I have had fights with Dan Yerman, Rod Adams and Barry Brook, all very able pro-nuclear bloggers. My fights with these gentlemen who I truly respect have always been caused by the same problem. I was right and they were wrong. (I some times tell jokes ar my own expense).

At any rate, in graduate school, I learned a good deal about concept analysis, the philosophy of science, and after teaching logic for a year, a good deal about informal logical fallacies. All of which proved valuable skills for my work as an energy blogger.

By 2007 I had reached the conclusion that the MSR was by far the best solution to the global energy crisis that was about to set upon us like hungry wolves attacking a heard of sheep. As a student of Carl Popper, I realized that my views needed to be tested by examining alternative energy solutions, and testing the claims that were being made about those alternative solutions. The introductory chapter is about standards of truth and how much or little we can rely on the truth of energy related claims. Unfortunately no one else has bothered to do this, and thus energy related discourse resembles Platos myth of prisoners in a cave. We see shadows on the cave wall, but imagine them to be reality. Hopefully I have escaped the cave, and the purpose of this book is to share with other prisoners reality as it looks in the light of day.

This is a book about energy, not philosophy. My readers who are only interested in energy can skip the introduction.


Anon said...

I could only find two errors, truly has an extra e in it in the 7th paragraph and in the 9th Platos should have an apostrophe.

Now you've just got to post that introduction (it actually does seem interesting to me).

MCX Trade Tips said...

HI, I very like your sharing, thank you spend your time to share these. Hope to see you next time the good sharing!!

Unknown said...

Excellent, please keep writing Charles!

Anonymous said...

Hello Charles, great to have you back, so happy to see you are doing better! I also think Joe Romm and David Roberts are idiots but don't think you should say that in our book. Howard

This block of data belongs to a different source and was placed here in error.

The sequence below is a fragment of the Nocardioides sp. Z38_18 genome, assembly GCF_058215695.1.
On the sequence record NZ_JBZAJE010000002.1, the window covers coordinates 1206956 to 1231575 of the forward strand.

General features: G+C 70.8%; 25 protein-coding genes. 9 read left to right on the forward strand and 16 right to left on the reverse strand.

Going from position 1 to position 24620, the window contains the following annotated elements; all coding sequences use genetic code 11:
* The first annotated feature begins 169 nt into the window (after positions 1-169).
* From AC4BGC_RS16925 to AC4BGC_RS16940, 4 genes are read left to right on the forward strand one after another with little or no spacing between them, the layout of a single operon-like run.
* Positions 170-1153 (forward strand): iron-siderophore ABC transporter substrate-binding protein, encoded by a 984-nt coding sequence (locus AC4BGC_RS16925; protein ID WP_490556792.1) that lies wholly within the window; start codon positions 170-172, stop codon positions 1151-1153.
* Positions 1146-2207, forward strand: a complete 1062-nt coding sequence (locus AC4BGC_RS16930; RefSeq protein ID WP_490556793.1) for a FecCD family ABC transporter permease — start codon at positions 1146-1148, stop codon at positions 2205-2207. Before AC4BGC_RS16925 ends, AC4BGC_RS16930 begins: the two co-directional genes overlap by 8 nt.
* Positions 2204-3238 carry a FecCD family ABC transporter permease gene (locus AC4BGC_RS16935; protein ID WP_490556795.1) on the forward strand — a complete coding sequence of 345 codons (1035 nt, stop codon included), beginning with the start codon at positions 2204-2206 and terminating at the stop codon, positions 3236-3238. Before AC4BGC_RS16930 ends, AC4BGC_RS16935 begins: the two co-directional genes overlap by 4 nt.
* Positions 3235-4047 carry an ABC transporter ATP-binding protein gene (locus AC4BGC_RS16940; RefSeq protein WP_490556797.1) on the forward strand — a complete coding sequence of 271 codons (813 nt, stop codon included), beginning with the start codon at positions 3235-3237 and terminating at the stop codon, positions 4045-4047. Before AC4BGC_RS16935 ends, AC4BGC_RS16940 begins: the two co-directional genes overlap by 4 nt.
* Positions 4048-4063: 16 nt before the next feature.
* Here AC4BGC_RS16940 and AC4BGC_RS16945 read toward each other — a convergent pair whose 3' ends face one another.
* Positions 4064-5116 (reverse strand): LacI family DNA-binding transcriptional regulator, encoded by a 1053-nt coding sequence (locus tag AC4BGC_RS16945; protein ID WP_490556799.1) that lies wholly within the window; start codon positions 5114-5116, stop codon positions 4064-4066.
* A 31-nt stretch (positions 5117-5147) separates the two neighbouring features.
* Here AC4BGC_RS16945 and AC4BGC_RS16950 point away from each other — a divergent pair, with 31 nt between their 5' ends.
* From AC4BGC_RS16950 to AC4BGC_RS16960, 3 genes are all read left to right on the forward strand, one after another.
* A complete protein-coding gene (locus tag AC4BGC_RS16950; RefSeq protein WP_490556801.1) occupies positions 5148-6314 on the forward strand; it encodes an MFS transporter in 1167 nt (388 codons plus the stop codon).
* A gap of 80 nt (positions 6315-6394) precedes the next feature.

Alex P. said...

have you ever considered a potential symbiosis between MSR and other energy options ?
For example, it might be interesting to use MSR high temp heat and electricity (and/or hydrogen) to produce very sustainable liquid fuels from biomass (through Fischer-Tropsch not very inefficient fermentation processes), for example :

In the most efficient/highest yield version it takes about 10 electric kWh to produce one liter of ultra clean diesel fuel, but with a mass yield of 55-60 % that is 550-600 kg of diesel fuel per tonn of dry biomass ( > 750 liters per tonn)

Anonymous said...

Some paragraphs are a list of I´s: I did this, I did that, I realized this, I realized that, etc.

You may want to change that.

Rick Maltese said...

Glad to see your blogging again. Great idea, a book. I have started reading Superfuel by Richard Martin. Worth a read. Well written and researched. Has a couple of surprises.

Kirk Sorensen said...

We had a falling-out? What about? I don't remember one.

Charles Barton said...

Kirk, I will Resoind to your comment in private.

Anonymous said...

When can we purchase a copy of the book? Definately a good book on MSR is much needed at the present. Best part is that you can self publish on Kindle or Amazon. Many people will see it there. Much exposure.....